How to SUB

How to create a huge sub bass sound

Make a huge, rumbling bass by using the custom wavetable capabilities of Xfer Records’ Serum

When deciding on a sub bass sound for your track, it can be tempting to opt for a straightforward, single sine oscillator-based patch. If your mix already has a lot of heavy synth sounds that dip into the low end, it can make sense not to clog up the lowest octaves with superfluous extra harmonics.

However, if your mix has room in the lows to spare, using a sine sub won’t give you the maximum amount of weight possible. Sine-based sub tones are essentially single harmonics that, while clean-sounding, don’t use the low-end to its full potential.

It’s possible to get more out of sine-based sub sounds with some programming trickery, but, if you’re after big, sustained bass tones, your best bet is to use a synth patch with more weight built in.

Let’s see how we can make a satisfyingly weighty sub by starting with a harmonically rich, animated timbre, and filtering out the highs to get that big, rumbling bass tone.

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Step 1: Load Serum up in your DAW. In the Osc A panel, click the pen icon to bring up the wavetable editor. We can edit the shape of the waveform by drawing on it. Set the first eight steps to the maximum value, and the second eight steps to the minimum value. This gives us a square waveform.

Step 2: Click the plus button in the row of waveforms at the bottom. Now set all of the steps bar the first to the minimum value, giving a 12.5% pulse waveform. We want to be able to morph smoothly between these shapes, so click the Morph option in the menu and select Morph – Spectral.

Step 3: Click the cross icon at the top of the screen to close this page, and turn Osc A’s WT POS down to 1. Click the Matrix tab to bring up Serum’s Modulation Matrix. Set the first row of the Matrix’s Source to LFO 1, and the Destination to Osc A>A WTPos.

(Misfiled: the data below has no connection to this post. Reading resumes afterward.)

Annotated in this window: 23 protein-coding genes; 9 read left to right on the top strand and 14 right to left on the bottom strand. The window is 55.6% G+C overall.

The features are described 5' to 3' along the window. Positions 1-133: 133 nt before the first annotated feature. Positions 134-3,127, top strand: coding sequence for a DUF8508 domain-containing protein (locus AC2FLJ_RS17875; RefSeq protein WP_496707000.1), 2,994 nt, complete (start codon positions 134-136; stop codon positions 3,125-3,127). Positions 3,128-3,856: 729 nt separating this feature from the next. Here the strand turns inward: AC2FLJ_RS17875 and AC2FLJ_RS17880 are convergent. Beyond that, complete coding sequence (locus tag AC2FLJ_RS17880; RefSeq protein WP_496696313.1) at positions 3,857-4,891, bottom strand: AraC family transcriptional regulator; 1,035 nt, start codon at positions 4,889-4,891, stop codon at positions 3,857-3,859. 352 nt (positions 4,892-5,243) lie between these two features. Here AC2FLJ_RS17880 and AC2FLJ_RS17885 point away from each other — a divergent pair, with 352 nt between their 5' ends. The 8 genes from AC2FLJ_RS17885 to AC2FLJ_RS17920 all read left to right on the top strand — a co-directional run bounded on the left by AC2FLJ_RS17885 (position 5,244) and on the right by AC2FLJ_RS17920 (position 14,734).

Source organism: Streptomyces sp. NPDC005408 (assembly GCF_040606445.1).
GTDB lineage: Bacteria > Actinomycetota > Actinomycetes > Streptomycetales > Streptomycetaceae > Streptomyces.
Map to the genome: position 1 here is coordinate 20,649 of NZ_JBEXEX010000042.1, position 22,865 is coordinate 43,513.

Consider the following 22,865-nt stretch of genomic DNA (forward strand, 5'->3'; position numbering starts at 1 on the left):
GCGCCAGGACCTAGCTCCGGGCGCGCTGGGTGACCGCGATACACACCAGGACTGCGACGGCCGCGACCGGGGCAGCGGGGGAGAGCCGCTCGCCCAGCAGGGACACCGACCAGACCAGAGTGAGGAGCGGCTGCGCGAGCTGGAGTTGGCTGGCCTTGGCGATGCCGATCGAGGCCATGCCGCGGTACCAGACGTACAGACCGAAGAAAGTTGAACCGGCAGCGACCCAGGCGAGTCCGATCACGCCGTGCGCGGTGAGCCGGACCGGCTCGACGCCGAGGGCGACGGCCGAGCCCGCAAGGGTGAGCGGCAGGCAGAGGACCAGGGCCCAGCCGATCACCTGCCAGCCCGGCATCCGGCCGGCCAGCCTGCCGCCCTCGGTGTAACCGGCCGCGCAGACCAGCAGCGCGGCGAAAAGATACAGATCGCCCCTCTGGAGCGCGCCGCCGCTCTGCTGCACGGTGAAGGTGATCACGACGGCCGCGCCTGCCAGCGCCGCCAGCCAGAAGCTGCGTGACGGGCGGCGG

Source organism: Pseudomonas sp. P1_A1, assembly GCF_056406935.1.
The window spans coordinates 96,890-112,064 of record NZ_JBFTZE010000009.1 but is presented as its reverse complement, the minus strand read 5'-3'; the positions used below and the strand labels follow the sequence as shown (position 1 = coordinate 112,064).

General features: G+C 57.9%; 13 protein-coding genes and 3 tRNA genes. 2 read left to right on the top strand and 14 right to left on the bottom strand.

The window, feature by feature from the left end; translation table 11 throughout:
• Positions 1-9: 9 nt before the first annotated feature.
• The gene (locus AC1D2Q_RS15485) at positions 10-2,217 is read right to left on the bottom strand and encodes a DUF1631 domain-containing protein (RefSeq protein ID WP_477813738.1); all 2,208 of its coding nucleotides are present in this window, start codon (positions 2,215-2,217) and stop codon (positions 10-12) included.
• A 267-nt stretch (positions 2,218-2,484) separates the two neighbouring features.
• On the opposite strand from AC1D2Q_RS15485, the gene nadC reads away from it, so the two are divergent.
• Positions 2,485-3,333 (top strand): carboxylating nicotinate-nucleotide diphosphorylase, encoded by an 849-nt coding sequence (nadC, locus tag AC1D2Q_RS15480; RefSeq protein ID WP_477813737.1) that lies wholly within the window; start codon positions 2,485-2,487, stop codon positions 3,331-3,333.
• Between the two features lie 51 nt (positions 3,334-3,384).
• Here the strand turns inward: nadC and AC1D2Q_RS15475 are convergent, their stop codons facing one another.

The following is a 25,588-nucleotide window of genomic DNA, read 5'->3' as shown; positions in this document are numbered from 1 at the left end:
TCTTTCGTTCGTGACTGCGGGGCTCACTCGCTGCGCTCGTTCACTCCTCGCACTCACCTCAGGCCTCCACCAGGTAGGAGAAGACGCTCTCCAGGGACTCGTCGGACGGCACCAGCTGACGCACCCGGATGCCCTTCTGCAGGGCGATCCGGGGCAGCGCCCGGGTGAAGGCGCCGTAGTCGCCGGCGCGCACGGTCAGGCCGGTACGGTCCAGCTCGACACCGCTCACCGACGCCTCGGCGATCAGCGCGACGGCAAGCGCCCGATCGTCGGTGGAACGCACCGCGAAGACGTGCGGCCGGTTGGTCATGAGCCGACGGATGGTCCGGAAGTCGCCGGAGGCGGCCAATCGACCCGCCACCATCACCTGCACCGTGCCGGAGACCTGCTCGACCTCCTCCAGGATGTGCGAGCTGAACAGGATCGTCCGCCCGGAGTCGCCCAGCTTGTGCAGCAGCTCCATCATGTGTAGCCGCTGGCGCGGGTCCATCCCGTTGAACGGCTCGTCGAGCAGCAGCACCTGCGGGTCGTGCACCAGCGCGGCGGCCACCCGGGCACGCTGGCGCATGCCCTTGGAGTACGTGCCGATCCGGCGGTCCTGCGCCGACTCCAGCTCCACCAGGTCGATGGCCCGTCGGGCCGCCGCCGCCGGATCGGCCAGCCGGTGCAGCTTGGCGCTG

Step 4: When you turn up the Amount fader you’ll hear the sub begin to throb menacingly. Set Amount to 8 so that it doesn’t get too thin but still has movement. The speed of this movement is controlled by LFO 1. In the LFO 1 panel, deactivate the BPM button and set Rate to 3.9Hz.

Step 5: Click the Osc tab, activate the Filter section’s power button and set the filter to follow the note played by clicking the keyboard icon in the bottom left-hand corner. Set the Cutoff to 374Hz to smooth out the sound, Res to 23% to give it a little bite, and Drive to 10% to warm things up a little.

Step 6: Activate the Mono button in the Voicing tab at the bottom right of the interface. To ensure that we don’t get a click at the start of new notes, set the Attack to 0.8 ms and the Release to 27ms in the Env 1 panel. This makes the amplitude envelope kick in and fade out slightly more slowly.

Reference: http://www.musicradar.com/tuition/tech/how-to-create-a-huge-sub-bass-sound-620612

Chris Sound

Sound Waves

Sound Waves

Sound is a mechanical vibration

Sound is a regular mechanical vibration that travels through matter as a waveform. It consists of longitudinal or compression waves in matter.

Travels through matter

Although it is commonly associated in air, sound will readily travel through many materials, such as water and steel. Some insulating materials absorb much of the sound waves, preventing the waves from penetrating the material.

Sound waves are different than light waves

Light and radio waves are electromagnetic waves. They are completely different than sound, which is vibration of matter. Electromagnetic waves are related to electrical and magnetic fields and readily travel through space.

Sound is a longitudinal wave

The rapid back-and-forth vibration of an object creates the longitudinal or compression waves of sound. Longitudinal waves are waves that oscillate in the same path that the sound wave is moving. This is different than the up and down or transverse motion of a water wave.

Reference: http://www.school-for-champions.com/science/sound.htm#.WGb1oXopUhQ

Chris Sound